Taiwan has a sub-tropical climate with sudden rain showers frequently occurring. This constant dampness proves to be a waterproofing challenge in new construction, especially along coastal areas that are already below sea-level. Construction of the Sakura Hot Spring Hotel started in January 2007, with completion expected by October 2007. The boutique hotel will feature 78 rooms on 6 floors along Tam-Shui City’s coast. The hotel owner did not want to face subsequent repair problems that traditional waterproofing methods would inevitably present. Chen Architect, who usually use fiberglass reinforced plastics (FRP) or resin-based waterproofing products, needed a permanent waterproofing solution for all walls, slabs and joints.
The project required many different areas to be waterproofed, including slabs, joints and bathroom surfaces. Contractors Poplar Co., Ltd. introduced using Integral Crystalline Waterproofing for the project because it provided an entire system of waterproofing solutions that would save time and provide a permanent results.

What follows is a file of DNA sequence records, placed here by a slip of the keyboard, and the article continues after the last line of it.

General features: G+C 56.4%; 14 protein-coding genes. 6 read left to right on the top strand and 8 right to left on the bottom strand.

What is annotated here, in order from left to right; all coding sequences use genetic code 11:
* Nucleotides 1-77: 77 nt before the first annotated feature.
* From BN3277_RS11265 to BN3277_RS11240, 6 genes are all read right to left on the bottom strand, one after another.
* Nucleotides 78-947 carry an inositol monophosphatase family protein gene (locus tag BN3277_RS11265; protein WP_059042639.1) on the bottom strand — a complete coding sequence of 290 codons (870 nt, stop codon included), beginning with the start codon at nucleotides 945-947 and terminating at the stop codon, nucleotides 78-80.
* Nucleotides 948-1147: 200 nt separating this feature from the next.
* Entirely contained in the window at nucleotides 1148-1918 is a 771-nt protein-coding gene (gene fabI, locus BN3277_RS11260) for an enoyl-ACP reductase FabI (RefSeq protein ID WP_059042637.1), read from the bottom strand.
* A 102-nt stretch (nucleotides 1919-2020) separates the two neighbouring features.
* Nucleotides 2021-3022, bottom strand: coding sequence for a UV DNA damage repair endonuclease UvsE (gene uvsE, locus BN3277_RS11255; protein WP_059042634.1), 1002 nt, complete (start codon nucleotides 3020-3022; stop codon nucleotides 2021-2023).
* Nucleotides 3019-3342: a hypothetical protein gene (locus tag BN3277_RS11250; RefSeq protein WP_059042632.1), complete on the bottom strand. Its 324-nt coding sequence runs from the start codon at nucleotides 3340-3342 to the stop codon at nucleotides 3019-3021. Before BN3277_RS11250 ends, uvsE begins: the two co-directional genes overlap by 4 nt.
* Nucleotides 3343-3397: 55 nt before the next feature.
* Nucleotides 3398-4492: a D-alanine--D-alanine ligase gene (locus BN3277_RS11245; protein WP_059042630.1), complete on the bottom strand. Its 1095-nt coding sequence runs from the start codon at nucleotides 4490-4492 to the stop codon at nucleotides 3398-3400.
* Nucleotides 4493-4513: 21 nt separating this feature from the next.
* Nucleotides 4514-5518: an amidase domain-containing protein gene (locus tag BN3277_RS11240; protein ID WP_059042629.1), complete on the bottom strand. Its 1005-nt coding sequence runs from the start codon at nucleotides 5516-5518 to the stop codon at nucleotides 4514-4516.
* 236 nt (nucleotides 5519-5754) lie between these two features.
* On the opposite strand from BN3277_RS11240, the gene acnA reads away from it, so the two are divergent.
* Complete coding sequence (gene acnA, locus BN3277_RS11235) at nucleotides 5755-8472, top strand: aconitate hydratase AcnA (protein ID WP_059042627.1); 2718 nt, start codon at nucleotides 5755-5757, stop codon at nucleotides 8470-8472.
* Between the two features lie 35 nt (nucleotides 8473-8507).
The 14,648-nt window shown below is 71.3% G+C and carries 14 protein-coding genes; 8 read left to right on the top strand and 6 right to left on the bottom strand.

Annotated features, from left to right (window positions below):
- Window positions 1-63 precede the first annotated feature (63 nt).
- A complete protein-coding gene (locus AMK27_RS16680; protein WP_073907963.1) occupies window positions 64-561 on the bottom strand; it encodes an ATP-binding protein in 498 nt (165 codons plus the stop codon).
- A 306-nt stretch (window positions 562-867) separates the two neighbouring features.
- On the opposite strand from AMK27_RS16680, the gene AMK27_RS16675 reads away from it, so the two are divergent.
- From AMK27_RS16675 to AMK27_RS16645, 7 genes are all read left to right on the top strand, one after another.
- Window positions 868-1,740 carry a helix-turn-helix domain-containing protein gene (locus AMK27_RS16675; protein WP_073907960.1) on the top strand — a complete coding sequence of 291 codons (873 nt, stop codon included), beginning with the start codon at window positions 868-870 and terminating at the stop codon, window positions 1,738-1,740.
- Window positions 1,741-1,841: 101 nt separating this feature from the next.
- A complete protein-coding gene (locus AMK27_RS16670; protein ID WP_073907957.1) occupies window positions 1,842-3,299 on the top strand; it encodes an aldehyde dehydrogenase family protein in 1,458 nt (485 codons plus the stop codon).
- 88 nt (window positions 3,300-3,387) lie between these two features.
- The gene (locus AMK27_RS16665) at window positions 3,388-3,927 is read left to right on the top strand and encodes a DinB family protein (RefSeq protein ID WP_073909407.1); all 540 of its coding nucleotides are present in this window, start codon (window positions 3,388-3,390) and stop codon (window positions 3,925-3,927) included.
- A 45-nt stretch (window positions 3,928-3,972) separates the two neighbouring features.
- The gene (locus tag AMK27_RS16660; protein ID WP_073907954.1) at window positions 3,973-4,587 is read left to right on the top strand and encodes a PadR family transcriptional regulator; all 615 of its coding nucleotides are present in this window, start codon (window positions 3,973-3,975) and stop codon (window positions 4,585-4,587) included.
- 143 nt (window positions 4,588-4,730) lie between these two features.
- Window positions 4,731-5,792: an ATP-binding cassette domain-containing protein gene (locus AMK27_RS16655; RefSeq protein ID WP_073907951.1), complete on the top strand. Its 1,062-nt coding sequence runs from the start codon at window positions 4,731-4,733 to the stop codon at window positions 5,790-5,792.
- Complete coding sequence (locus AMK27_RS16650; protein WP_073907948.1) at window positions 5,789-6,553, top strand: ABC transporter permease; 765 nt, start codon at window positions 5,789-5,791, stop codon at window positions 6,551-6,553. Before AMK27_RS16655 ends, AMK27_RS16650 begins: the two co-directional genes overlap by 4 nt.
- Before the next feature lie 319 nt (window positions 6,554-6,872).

Kryton’s Krystol Internal Membrane (KIM), a cementitious waterproofing admixture, was used in the new concrete mix to waterproof all roof slabs and walls. KIM requires no installation and is instead poured right into the concrete at the ready-mix batch plant.
Kryton’s Krystol Waterstop System was used in all wall-to-slab joints. The Waterstop System employs two levels of waterstop protection – Krystol Waterstop Grout, a physical barrier, and Krystol Waterstop Treatment, a crystalline chemical barrier. Unlike traditional membranes that require long labor time and deteriorate from the day that they are installed, the Krystol Waterstop System is fast and easy to install, and actually improves with time.
Krystol T1& T2 Waterproofing System, a cementitious, surface-applied treatment was brushed onto all bathroom surfaces.
These products use Krystol technology waterproofing compounds, a proprietary crystalline technology that reacts chemically with concrete to form millions of needle-like hydration crystals. The crystals grow deep into the capillary pores of the concrete to block the passage of water. Later, if cracks form due to settling or shrinkage, incoming water triggers the crystallization process and additional crystals begin to grow, filling cracks and ensuring that the structure’s waterproofing barrier is maintained and protected.